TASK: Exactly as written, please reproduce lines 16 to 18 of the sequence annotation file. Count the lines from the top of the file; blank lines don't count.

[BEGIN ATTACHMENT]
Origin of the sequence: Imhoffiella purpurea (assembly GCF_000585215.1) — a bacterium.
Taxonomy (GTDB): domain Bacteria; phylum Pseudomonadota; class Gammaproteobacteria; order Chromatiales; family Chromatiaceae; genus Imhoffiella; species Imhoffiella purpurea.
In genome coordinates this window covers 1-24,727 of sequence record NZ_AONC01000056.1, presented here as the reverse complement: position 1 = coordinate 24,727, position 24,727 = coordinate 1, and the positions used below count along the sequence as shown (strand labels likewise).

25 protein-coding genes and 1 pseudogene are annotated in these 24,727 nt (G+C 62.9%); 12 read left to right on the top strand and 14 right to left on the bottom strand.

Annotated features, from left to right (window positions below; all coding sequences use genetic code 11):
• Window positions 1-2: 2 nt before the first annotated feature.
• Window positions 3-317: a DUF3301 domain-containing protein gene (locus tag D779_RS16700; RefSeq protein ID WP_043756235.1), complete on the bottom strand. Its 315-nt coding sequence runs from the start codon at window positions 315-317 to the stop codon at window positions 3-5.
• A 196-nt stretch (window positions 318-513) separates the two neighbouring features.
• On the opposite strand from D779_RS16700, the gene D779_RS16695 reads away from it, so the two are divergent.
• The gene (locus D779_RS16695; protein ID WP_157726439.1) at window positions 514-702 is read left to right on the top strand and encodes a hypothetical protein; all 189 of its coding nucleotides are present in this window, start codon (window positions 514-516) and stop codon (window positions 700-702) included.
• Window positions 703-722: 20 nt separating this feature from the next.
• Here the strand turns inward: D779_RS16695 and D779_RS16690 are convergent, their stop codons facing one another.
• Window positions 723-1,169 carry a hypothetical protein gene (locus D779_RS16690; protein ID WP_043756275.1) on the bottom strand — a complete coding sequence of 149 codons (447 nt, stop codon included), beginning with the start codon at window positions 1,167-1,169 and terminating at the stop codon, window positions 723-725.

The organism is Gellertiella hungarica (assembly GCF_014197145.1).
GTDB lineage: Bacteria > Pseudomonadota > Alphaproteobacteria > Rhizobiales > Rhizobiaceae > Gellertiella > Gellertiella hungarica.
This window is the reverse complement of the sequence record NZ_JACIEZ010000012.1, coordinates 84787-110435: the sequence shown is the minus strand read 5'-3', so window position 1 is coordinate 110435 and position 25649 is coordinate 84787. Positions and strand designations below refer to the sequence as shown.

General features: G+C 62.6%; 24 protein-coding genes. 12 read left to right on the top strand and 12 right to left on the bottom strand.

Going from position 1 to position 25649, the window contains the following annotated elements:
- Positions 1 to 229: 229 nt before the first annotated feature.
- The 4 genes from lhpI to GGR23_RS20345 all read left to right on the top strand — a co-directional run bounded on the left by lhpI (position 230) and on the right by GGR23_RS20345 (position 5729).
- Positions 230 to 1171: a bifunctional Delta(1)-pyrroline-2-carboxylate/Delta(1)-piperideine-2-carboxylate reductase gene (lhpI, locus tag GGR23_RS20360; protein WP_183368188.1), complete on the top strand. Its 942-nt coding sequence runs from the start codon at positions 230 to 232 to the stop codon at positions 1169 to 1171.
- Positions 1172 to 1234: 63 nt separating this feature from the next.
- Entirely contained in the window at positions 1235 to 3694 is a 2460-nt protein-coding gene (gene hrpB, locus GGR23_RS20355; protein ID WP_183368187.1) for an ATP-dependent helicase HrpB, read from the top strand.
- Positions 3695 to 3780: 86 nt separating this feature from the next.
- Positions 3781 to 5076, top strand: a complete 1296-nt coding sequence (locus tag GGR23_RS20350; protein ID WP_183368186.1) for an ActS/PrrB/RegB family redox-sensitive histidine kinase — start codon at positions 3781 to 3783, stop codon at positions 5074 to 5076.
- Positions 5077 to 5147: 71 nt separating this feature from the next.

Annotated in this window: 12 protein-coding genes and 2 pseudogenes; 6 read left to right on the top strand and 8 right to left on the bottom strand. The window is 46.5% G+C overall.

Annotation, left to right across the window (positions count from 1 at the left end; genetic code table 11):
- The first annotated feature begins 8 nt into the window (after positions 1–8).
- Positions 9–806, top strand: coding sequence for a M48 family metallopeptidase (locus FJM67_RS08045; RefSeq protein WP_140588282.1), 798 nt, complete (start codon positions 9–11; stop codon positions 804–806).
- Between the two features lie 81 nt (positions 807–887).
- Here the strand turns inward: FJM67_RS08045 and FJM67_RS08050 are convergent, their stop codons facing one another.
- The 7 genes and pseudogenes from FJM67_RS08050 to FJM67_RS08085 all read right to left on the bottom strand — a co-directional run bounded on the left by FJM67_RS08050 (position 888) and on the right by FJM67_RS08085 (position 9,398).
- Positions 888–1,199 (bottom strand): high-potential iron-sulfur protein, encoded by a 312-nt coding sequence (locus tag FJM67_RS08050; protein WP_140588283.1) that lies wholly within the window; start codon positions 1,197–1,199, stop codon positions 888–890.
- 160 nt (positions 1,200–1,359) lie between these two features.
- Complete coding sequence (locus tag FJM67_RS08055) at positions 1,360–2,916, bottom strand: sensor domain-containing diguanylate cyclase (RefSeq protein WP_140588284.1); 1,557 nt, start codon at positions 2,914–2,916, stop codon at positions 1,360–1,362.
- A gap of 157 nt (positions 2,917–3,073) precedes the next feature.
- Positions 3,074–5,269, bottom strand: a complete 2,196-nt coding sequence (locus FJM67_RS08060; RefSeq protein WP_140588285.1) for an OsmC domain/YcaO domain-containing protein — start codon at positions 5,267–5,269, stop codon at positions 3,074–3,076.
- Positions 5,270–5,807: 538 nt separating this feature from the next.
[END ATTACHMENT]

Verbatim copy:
This window is the reverse complement of the sequence record NZ_JACIEZ010000012.1, coordinates 84787-110435: the sequence shown is the minus strand read 5'-3', so window position 1 is coordinate 110435 and position 25649 is coordinate 84787. Positions and strand designations below refer to the sequence as shown.

General features: G+C 62.6%; 24 protein-coding genes. 12 read left to right on the top strand and 12 right to left on the bottom strand.

Going from position 1 to position 25649, the window contains the following annotated elements: